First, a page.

The adaptation of school contents by local teachers cannot derive much from the French curriculum, as French Guiana students are also subjected to standardized national exams such as the Brevet, the Lower Secondary School exam, and the Baccalauréat, the French academic qualification exam.

Considering the points previously mentioned, it is unsurprising that Guianese students do not reach the same results as mainland French students. According to GrowThinkTank and INSEE (2014), the year of the study in French Guiana, only 76% of students aged 15 to 19 were enrolled in school, whether as pupils, students or apprentices, compared to 89% in mainland France. Furthermore, more than one in two Guianese no longer attend school from the age of 19, compared to 72% in mainland France at the same age.

This stark difference surely doesn’t come from lack of resilience, lack of intelligence or any characteristic exclusive to French Guiana’s youth. It is simply a product of inequality and lack of opportunity. Not being in school or dropping out of school has long lasting effects on young people, not only for their professional future, but also for their individual growth as human beings and as citizens, as school is also the main place where children socialise.

Kids and a Teacher in a Classroom / Photo by Mehmet Turgut Kirkgoz via Pexels

Education of Indigenous People and other minorities

Indigenous peoples play a substantial role in Guianese society, preserving culturally valuable knowledge, fighting for structural change and demanding protection of their territories. The erasure perpetrated by the French school curriculum affects these populations even more strongly, starting by the lack of data available on them. The International Work Group for Indigenous Affairs (IWGIA) affirms that, according to estimates, Indigenous peoples represent some 4% of the Guianese population, or more than 12,000 individualsiv, but there is no way to be sure, as the French Constitution prohibits the collection of race-based census data.

For decades in French Guiana, as well as in many adjacent regions, education was only present in the form of Catholic Schools, residential institutions where Indigenous children were forcibly interned and required to replace their traditions and religions with the Catholic ideals. Their native languages were also prohibited and children were taught French instead.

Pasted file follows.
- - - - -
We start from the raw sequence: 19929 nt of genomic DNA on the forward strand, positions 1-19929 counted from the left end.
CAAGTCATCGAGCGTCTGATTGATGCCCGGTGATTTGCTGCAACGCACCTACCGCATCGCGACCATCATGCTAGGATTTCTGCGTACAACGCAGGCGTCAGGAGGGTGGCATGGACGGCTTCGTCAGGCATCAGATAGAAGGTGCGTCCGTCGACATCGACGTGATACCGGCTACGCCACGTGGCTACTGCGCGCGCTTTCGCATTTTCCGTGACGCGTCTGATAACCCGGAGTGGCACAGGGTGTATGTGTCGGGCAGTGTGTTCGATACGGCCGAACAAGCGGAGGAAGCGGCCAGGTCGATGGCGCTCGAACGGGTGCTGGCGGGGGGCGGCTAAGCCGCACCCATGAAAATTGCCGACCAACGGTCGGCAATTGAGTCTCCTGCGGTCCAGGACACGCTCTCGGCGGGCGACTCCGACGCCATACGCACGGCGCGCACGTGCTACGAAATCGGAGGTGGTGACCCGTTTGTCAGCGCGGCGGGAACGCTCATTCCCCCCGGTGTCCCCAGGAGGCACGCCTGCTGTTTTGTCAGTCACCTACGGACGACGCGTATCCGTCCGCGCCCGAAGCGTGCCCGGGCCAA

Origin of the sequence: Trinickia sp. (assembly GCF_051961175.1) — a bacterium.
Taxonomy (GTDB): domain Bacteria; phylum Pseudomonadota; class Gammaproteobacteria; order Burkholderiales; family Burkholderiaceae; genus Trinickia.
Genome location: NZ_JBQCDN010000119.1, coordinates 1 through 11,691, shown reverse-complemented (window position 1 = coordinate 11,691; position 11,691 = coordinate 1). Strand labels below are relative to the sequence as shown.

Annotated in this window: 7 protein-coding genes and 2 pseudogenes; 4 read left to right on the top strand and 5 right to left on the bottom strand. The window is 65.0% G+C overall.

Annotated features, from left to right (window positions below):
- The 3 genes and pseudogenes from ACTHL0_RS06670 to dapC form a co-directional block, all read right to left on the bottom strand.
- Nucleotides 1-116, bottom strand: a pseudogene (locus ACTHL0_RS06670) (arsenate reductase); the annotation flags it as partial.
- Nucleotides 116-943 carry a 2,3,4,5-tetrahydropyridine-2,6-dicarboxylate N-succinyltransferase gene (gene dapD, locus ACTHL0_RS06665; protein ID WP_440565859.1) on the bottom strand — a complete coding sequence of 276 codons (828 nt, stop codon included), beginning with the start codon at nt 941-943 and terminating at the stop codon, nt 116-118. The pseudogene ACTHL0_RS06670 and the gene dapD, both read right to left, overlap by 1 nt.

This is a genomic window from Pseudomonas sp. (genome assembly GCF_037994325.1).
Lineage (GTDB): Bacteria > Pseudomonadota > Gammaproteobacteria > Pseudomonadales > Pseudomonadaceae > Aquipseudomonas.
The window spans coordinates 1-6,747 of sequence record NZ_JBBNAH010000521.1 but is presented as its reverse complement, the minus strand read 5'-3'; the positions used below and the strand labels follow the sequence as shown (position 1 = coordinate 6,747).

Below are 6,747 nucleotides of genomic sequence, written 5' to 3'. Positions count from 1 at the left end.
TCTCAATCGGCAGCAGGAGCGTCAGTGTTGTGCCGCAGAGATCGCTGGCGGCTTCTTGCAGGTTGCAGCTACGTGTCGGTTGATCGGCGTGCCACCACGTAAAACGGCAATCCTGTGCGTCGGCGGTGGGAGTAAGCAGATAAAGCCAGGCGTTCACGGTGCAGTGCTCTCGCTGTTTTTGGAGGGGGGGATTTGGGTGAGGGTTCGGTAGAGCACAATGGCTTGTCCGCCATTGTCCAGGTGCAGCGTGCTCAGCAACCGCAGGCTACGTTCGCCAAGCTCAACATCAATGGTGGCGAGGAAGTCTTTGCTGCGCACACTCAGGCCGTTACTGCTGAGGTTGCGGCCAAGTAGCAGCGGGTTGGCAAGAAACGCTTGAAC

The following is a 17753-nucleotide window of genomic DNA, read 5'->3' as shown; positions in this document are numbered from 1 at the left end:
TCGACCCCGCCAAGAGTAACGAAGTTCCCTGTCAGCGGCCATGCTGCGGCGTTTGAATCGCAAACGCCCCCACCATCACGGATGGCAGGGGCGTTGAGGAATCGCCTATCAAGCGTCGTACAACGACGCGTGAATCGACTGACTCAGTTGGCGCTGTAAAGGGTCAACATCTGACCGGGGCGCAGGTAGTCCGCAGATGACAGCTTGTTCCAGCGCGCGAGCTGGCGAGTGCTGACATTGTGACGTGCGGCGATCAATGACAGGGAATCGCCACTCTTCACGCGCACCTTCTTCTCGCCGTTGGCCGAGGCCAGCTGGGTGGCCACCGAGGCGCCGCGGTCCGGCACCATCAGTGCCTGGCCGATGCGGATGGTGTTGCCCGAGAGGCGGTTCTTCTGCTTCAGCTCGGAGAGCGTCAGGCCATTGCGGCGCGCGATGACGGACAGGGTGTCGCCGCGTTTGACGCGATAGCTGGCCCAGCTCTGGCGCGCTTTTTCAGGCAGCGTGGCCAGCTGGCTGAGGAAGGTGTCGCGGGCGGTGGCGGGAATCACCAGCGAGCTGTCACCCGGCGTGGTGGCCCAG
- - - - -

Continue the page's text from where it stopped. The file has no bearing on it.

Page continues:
This serves as an example of how school can be used as political tactic, as colonial France risked the disappearance of invaluable Indigenous knowledge in order to maintain its territory. To this day, the French government has not directly dealt with the cultural loss from French Guiana’s period as a colony, and the erasure of Indigenous minorities is still a very present issue, with their history, culture and languages often being ignored by the French education system.

Future Prospects

French Guiana suffers from social and economic inequalities that would greatly benefit from an education system that is better tailored to its extremely multicultural society. The French government has a responsibility to invest in French Guiana’s education by building new schools and preparing and hiring native teachers, as well as training foreign teachers on how to approach French Guiana’s diverse society. This would partially solve the issue of overpacked schools, while also stimulating the local economy.

In addition to these measures, the government should also include more about the history, cultures, geography, climate and religions present in French Guiana in textbooks and standardized exams, which could make school more relatable to students and have a direct effect on the current drop-out rates. A special effort should be made to ensure Indigenous peoples and other minorities have access to quality education which also respects their culture and heritage.

In order to effectively make these improvements, it is crucial that the French government monitors the developments of their investments, either by conducting their own research on the ground or relying on local leaders and Non-Governmental Organizations (NGOs). It is particularly important to collect data on enrolment rates for both Primary and Secondary Education, but also to understand what can be done to make sure these children receive quality education and encouragement to finish their studies.